4. Through the screening and risk assessment step, the provider determines with the patient that screening mammography should be ordered.
4a. If the patient does not meet the screening guidelines, she is not screened. Interim and follow-up care is then discussed to ensure that the patient understands the risks for breast cancer and what can be done to mitigate those risks. Guidelines are emphasized so the patient understands the benefits and limitations of breast self exams and appropriate follow-up if risk factors change. Appropriate follow-up screening occurs in a timely manner and the cycle repeats. In addition, patients may choose to decline screening even if strongly encouraged by the health care team. Patients should be periodically re-assessed and supported to complete screenings as per current guidelines.
4b. Ensuring that breast cancer screening has been completed is essential for preventive care. Mammography is often not done on site and simply ordering a mammogram does not mean it will be completed. Care teams should invite a conversation about any barriers – real or perceived – to completing the mammography and work together with patients to mitigate those barriers.
5. Establishing a process to retrieve and review mammography results is important for tracking the number of completed screenings and patient's adherence to recommended guidelines. Internal systems should clearly define who reviews the results of both positive and negative screenings.
6. Patient notification of the results provides an opportunity to involve the patient in her care plan and educate her about healthy behaviors to minimize breast cancer risks. Appropriate follow-up to the screening is important and, regardless of the result, should include timely notification to the patient.
6a. Negative screening results should prompt interval screening recommendations per the adopted guidelines.
6b. Positive results should be communicated to the patient in a culturally-sensitive manner. Treatment information and advice should be provided to the patient with an appropriate referral for additional diagnostic testing or treatment.
The cycle repeats with appropriate interval screening, including outreach to patients as needed.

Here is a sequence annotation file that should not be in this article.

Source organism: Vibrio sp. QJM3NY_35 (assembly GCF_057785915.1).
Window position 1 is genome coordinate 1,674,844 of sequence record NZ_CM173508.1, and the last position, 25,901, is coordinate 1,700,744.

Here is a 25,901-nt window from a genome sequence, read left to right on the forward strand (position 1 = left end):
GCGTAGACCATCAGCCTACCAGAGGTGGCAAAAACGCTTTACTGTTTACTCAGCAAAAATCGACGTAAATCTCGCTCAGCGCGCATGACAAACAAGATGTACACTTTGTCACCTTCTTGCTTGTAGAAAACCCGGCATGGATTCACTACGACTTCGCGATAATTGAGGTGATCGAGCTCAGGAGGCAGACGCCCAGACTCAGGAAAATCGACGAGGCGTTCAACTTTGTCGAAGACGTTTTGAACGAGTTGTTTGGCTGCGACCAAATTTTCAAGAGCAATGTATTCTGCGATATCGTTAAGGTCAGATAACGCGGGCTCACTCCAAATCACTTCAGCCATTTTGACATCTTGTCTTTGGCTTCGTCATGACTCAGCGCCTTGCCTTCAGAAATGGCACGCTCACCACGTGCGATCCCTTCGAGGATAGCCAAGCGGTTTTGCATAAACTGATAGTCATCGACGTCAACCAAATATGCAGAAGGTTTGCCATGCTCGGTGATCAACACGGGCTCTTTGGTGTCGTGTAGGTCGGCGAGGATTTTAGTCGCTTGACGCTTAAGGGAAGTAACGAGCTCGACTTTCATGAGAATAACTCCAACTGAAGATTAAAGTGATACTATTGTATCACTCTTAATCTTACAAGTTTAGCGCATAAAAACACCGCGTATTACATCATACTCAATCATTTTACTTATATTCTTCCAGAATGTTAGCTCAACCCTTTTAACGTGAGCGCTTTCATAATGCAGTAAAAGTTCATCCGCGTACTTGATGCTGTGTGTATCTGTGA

A quality improvement team benefits from mapping out how care is actually provided. Once it is able to evaluate where there are potential opportunities for improvement, it can use some of the improvement ideas that have worked for others, as outlined in Table 4.2: Sample Changes That Work.
A couple of important notes:
In addition to understanding the steps for Breast Cancer Screening, factors that interfere with optimal care should be understood. As there may be several of these factors, a QI team may find it helpful to focus its attention on factors that interfere with ideal outcomes. This becomes especially useful as plans are developed to mitigate these factors.
Factors that have an impact on Breast Cancer Screening can be organized into those that are patient-related, relative to the care team, and a result of the health system. Overlaps exist in these categorizations, but it is useful to consider factors that have an impact on care processes from each perspective to avoid overlooking important ones.
Patient factors are characteristics that patients possess, or have control over, that have an impact on care. Examples of patient factors are age, race, diet, and lifestyle choices. Common patient factors may need to be addressed more systematically, such as, a targeted approach to address low health literacy, or a systematic approach to educate staff on the cultural norms of a new refugee population. Examples of how patient factors may influence breast cancer screening include:
Care team factors are controlled by the care team. These types of factors may include care processes, workflows, how staff follows procedures, and how effectively the team works together. Care team factors that may influence Breast Cancer Screening include:
Health system factors are controlled at the high level of an organization and often involve finance and operational issues. Health system factors that may influence Breast Cancer Screening include:
These factors, when added to the critical pathway, create another dimension to the map as shown in Figure 3.2:
Figure 3.2: Care Factors that Impact the Critical Pathway for Breast Cancer Screening
|Factor Category||Factors pertinent to our organization - Steps|
|Patient||Patients live in a geographically diverse area and go to one of four imaging centers.|